BEIJING — The United States said Wednesday that it has ordered China to close its consulate in Houston “to protect American intellectual property” and the private information of Americans.
China strongly condemned the move, the latest in a series of steps by the Trump administration as it ratchets up pressure on the world’s second-largest economy over trade, technology, human rights and security.
Firefighters responded to reports of papers being burned on the consulate grounds Tuesday night but were barred entry, according to Houston news media reports.
The U.S., in a brief statement, did not provide any details on why the consulate in Texas was targeted.
“The United States will not tolerate (China’s) violations of our sovereignty and intimidation of our people, just as we have not tolerated (its) unfair trade practices, theft of American jobs, and other egregious behavior,” said the statement, which was attributed to State Department spokesperson Morgan Ortagus.
The U.S. also said it would not reopen its consulate in the city of Wuhan, which was closed in late January at the height of the coronavirus outbreak in China, a Trump administration official said.
The official, who was not authorized to discuss the matter publicly and spoke on condition of anonymity, said the voluntary closure of the Wuhan consulate might mitigate China’s response to the shutdown of its consulate in Houston.
China was informed of the decision Tuesday, Chinese foreign ministry spokesperson Wang Wenbin said, calling it “an outrageous and unjustified move that will sabotage relations between the two countries.”
“The unilateral closure of China’s consulate general in Houston within a short period of time is an unprecedented escalation of its recent actions against China,” Wang said at a daily news briefing in Beijing.
He warned of firm countermeasures if the U.S. does not reverse itself. Besides Wuhan, the U.S. has four other consulates in China — in Shanghai, Guangzhou, Chengdu and Shenyang — along with its embassy in Beijing, according to its website.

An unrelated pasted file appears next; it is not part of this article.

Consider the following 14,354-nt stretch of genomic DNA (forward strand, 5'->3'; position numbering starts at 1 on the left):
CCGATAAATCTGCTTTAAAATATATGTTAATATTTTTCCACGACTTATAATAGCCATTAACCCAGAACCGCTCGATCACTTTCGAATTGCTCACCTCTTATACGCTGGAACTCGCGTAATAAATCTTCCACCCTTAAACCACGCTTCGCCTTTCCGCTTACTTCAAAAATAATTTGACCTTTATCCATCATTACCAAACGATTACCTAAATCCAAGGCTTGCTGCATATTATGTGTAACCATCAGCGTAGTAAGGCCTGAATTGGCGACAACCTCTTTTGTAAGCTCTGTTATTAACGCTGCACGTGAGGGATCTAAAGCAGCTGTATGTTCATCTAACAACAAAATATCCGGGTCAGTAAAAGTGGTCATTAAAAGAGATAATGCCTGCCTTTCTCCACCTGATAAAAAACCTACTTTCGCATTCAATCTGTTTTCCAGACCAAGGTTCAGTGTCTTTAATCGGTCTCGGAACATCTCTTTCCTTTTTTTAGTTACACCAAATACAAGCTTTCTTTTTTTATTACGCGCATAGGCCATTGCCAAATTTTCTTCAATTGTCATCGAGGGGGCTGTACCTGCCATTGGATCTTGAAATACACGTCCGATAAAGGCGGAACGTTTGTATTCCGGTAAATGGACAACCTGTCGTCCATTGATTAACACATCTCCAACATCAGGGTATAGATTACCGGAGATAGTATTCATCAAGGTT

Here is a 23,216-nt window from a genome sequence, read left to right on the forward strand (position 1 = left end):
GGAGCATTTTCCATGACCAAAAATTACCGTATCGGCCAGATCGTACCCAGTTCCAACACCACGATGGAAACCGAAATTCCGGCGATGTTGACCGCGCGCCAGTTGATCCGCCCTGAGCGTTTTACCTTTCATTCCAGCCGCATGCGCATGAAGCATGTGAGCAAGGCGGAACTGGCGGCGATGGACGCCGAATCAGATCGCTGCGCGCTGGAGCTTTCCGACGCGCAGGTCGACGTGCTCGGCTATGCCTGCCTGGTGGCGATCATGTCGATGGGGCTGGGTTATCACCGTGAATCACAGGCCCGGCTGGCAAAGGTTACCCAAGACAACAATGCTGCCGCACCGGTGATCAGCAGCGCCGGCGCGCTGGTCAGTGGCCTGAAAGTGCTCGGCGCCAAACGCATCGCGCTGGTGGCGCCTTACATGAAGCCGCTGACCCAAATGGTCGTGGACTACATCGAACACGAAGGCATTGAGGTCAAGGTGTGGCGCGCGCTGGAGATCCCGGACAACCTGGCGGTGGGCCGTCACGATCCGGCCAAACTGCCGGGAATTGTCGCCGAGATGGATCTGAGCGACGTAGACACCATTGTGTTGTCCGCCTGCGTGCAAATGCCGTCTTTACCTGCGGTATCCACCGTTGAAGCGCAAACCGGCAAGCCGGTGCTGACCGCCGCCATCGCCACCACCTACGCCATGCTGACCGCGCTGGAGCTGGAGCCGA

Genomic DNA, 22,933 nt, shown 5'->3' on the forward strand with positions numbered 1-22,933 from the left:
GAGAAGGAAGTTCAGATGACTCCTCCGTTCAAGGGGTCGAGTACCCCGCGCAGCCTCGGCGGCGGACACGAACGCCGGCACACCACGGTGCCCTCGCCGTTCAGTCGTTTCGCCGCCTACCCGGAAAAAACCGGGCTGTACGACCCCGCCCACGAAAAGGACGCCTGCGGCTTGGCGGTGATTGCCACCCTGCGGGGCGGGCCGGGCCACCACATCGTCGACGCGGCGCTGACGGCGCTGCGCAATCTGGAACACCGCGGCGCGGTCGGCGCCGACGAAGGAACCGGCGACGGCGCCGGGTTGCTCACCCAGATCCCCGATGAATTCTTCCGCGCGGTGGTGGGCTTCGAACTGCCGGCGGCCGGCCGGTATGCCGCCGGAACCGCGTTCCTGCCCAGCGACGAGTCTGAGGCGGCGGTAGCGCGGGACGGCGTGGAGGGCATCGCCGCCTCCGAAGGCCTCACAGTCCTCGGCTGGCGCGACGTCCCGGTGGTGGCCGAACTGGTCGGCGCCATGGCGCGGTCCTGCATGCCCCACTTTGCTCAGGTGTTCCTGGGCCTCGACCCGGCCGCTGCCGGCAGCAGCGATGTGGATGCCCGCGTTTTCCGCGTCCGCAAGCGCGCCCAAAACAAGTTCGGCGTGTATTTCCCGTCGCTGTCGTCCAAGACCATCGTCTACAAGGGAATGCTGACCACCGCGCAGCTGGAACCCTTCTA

Houston media reports said authorities responded to reports of a fire at the Chinese Consulate. Witnesses said people were burning paper in what appeared to be trash cans, the Houston Chronicle reported, citing police.
Police were told that occupants were given until 4 p.m. Friday to leave the property, the Chronicle said.
Houston police said in a tweet that officers responded to “a meet the firefighter” call at the Chinese Consulate building at 3417 Montrose Blvd. The tweet said smoke was observed in an outdoor courtyard area, and that officers were not allowed to enter the building.
Wang accused the U.S. of opening Chinese diplomatic pouches without permission multiple times, confiscating Chinese items for official use and imposing restrictions on Chinese diplomats in the U.S. last October and again in June. He also said that U.S. diplomats in China engage in infiltration activities.
“If we compare the two, it is only too evident which is engaged in interference, infiltration and confrontation,” Wang said.
He also said that the Chinese Embassy in Washington has received bomb and death threats, and accused the U.S. government of fanning hatred against China.
President Donald Trump, his reelection prospects damaged by the coronavirus outbreak, has blamed China repeatedly for the pandemic. Almost every day brings a fresh U.S. action against what Trump has called the rising Asian superpower’s exploitation of America.
Already this week, the Commerce Department has sanctioned 11 Chinese companies over alleged human rights abuses in the Xinjiang region and the Justice Department said two Chinese stole intellectual property and targeted companies developing coronavirus vaccines.
Secretary of State Mike Pompeo is expected to continue the attacks Thursday in a speech on U.S.-China relations at the Nixon Library in California.
Chinese Foreign Minister Wang Yi, saying U.S.-China relations face their most severe challenge since diplomatic ties were established in 1979, asked recently if the two nations would be able to stay the course after a more than four-decade voyage.
Lee reported from Washington, D.C.
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